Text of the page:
“Today’s flight is oversold. Do we have any volunteers who would be willing to give up their seat on this flight in exchange for a travel voucher? You will be rebooked onto the next available flight.”
If you’ve spent much time flying, you’ve probably heard this announcement come over the loudspeaker at a boarding gate before. Airlines almost always overbook their flights with the anticipation that a certain percentage of passengers will be no-shows. Occasionally, their estimates are wrong and they end up having more passengers show up than there are seats available on the plane.
In order to free up seats, airlines will typically offer travel vouchers to those are willing to give up their seat and fly at a later time. These vouchers can range in value depending on the airline and the length of the delay and can be an excellent way to fund future travel.
However, the competition for these vouchers has become extremely competitive. So much so that in many cases the airlines have more volunteers for the vouchers than they need and don’t even have to make an announcement.
As a frequent flyer, I have racked up a few of these vouchers, and most of the time the opportunities were never announced by the gate agent on the loudspeaker. If your itinerary is flexible and you want free flight vouchers, read on for tips to make sure you’re one of the travelers who gets the coveted voucher.
Plan Ahead When Booking
When you are selecting your flights, some flights are more prone to being oversold. Heavily traveled business routes are busiest Monday mornings and Thursday evenings, vacation destination flights are busier on weekends. When you’re choosing your seats, take note of availability. If it is close to your travel date and there are still plenty of seats available, its not likely that the flight will be oversold. However, if there are only a few seats open, there is a good chance the airline will sell more than the available allotment of seats.
As a followup, check your flight again a day or two before hand. Navigate through the airline’s online reservation system as if you’re going to buy a ticket. If the flight isn’t available, it’s already oversold. If it is, check the available seats. If the flight is half empty, then you can forget about the voucher.
Know The Heavy Travel Days
Traveling around holidays can be a nightmare at the airport with long security lines, crowded gate areas, and heavy air traffic causing delays. However, these days can also offer the most valuable bounties in travel vouchers.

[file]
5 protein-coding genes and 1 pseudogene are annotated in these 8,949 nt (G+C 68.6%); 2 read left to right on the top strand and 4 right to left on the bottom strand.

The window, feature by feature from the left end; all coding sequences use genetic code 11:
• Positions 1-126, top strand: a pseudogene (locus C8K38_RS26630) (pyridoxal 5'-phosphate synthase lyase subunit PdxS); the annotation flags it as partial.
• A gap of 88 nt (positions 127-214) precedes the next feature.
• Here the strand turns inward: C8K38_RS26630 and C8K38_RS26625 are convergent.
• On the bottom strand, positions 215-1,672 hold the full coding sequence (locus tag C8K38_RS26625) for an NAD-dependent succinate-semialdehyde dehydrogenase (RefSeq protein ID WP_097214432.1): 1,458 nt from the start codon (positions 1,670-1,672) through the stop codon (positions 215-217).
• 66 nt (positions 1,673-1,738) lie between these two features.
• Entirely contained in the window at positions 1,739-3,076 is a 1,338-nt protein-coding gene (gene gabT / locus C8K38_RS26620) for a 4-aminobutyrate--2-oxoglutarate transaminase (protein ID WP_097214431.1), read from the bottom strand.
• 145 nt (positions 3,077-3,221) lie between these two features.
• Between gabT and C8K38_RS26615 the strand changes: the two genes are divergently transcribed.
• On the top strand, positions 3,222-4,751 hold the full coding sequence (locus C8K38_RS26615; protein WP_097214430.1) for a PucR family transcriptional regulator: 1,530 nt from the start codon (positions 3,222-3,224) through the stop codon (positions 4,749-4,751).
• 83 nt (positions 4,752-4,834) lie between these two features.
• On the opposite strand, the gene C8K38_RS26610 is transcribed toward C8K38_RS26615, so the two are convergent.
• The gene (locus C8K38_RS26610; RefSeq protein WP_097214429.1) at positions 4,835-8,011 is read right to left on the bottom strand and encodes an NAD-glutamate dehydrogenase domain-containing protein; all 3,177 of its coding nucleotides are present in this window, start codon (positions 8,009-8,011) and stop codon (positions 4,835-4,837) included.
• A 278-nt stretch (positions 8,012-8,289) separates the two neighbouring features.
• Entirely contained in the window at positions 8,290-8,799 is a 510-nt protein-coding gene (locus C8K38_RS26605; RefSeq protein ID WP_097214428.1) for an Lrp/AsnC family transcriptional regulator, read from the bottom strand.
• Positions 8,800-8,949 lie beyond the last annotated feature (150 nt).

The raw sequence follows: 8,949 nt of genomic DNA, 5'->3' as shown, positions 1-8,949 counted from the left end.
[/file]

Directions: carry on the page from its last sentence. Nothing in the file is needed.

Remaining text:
Heavy travel days are notorious for having an abundance of oversold flights. Knowing this in advance, the heady traveler can clean up in vouchers by volunteering to give up their seat on successive flights, doubling or even tripling their voucher value. I earned $1200 in successive vouchers on one Sunday in early March – prime time for spring breakers coming back from skiing in the mountain resorts in Colorado.
Know beforehand if you’re traveling on a heavy travel day, and ensure you have the flexibility to be rebooked to a later flight.
Show Up Early For Your Flight
In order to be competitive for the highly sought after vouchers, it helps to show up at the gate early – an hour before departure time to be precise. This is when the gate officially opens and the agents are available to add your name to the list of volunteers who are willing to give up their seats on an oversold flight.
Ask the gate agent working the flight if it is oversold. If it is, ask for your name to be added to the volunteer list. Often times, gate agents have more than enough volunteers for a given flight and have no need to ask for more over the public announcement system.
When I have the flexibility to give up my seat, I always try to show up to the gate at least an hour early so I can be the first on the volunteer list. If airlines have more volunteers than they need, they give the vouchers to those at the top of the list, so it helps to be first.
Ultimately, the gate agents have final say as to who gets a travel voucher for giving up their seat. The agents can be a steely and cold group who encounter frustrated and irate customers all day, every day. By smiling, saying ‘please’ and ‘thank you’, and treating them in a kind manner, you can ensure you’re on their good side when they’re determining who will be getting the voucher.
If you do get bumped, you want the process to be as smooth as possible. Packing everything you need into carryon bags ensures that things you need aren’t on a plane without you. Airlines also appreciate the flexibility – there are less hassles involved with rebooking a passenger who hasn’t checked their baggage.
Gate agents are incredibly busy people who do their best to ensure the plane is loaded safely and quickly every time. Your place on the volunteer list for an oversold flight is not their top concern. Because of this, I have seen gate agents forget the names on the volunteer lists and make an announcement looking for new volunteers. Or if multiple agents are working the same desk, a miscommunication can take place and a separate volunteer list can accidentally get started.
In these cases, it never hurts to speak up and politely inform the gate agent that you’re already on the volunteer list. Normally I’m not one to complain or interfere with their job, but when the difference is a flight voucher worth several hundred dollars, it’s worth (politely) saying something.
Now Get Those Vouchers!
Now that you know how to earn your free flight vouchers, plan your next trip accordingly. Are your dates flexible? With a little preparation ahead of time you can make sure you’re first on the volunteer list on your next flight.